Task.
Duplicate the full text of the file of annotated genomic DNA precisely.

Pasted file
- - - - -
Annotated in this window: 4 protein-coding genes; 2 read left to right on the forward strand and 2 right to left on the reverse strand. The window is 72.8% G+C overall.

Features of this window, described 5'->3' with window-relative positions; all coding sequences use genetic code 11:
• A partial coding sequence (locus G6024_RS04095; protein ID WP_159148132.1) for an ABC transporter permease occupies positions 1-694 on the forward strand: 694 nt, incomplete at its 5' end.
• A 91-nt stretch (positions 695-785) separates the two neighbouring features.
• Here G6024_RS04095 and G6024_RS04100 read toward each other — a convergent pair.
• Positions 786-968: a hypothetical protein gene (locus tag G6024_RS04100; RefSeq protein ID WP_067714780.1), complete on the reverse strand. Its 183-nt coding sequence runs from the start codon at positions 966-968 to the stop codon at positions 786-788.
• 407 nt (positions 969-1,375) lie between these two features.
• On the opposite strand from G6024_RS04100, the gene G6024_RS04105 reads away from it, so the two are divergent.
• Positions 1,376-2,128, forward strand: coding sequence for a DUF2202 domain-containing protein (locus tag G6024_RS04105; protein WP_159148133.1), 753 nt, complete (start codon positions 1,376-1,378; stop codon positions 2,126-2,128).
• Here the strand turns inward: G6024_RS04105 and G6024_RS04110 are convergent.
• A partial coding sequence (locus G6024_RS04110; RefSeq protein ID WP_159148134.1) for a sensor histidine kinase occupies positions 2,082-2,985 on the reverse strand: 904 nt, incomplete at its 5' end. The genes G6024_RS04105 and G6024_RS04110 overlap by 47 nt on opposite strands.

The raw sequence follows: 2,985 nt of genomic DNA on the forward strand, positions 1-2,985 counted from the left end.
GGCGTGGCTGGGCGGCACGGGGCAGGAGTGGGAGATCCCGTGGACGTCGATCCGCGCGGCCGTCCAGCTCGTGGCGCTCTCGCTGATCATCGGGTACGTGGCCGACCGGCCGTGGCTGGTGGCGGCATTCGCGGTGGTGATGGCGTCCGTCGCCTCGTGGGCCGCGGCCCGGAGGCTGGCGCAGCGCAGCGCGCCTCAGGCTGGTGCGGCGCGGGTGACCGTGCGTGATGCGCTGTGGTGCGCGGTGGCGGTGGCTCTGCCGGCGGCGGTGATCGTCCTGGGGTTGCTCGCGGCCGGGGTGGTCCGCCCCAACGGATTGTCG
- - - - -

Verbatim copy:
Annotated in this window: 4 protein-coding genes; 2 read left to right on the forward strand and 2 right to left on the reverse strand. The window is 72.8% G+C overall.

Features of this window, described 5'->3' with window-relative positions; all coding sequences use genetic code 11:
• A partial coding sequence (locus G6024_RS04095; protein ID WP_159148132.1) for an ABC transporter permease occupies positions 1-694 on the forward strand: 694 nt, incomplete at its 5' end.
• A 91-nt stretch (positions 695-785) separates the two neighbouring features.
• Here G6024_RS04095 and G6024_RS04100 read toward each other — a convergent pair.
• Positions 786-968: a hypothetical protein gene (locus tag G6024_RS04100; RefSeq protein ID WP_067714780.1), complete on the reverse strand. Its 183-nt coding sequence runs from the start codon at positions 966-968 to the stop codon at positions 786-788.
• 407 nt (positions 969-1,375) lie between these two features.
• On the opposite strand from G6024_RS04100, the gene G6024_RS04105 reads away from it, so the two are divergent.
• Positions 1,376-2,128, forward strand: coding sequence for a DUF2202 domain-containing protein (locus tag G6024_RS04105; protein WP_159148133.1), 753 nt, complete (start codon positions 1,376-1,378; stop codon positions 2,126-2,128).
• Here the strand turns inward: G6024_RS04105 and G6024_RS04110 are convergent.
• A partial coding sequence (locus G6024_RS04110; RefSeq protein ID WP_159148134.1) for a sensor histidine kinase occupies positions 2,082-2,985 on the reverse strand: 904 nt, incomplete at its 5' end. The genes G6024_RS04105 and G6024_RS04110 overlap by 47 nt on opposite strands.

The raw sequence follows: 2,985 nt of genomic DNA on the forward strand, positions 1-2,985 counted from the left end.
GGCGTGGCTGGGCGGCACGGGGCAGGAGTGGGAGATCCCGTGGACGTCGATCCGCGCGGCCGTCCAGCTCGTGGCGCTCTCGCTGATCATCGGGTACGTGGCCGACCGGCCGTGGCTGGTGGCGGCATTCGCGGTGGTGATGGCGTCCGTCGCCTCGTGGGCCGCGGCCCGGAGGCTGGCGCAGCGCAGCGCGCCTCAGGCTGGTGCGGCGCGGGTGACCGTGCGTGATGCGCTGTGGTGCGCGGTGGCGGTGGCTCTGCCGGCGGCGGTGATCGTCCTGGGGTTGCTCGCGGCCGGGGTGGTCCGCCCCAACGGATTGTCG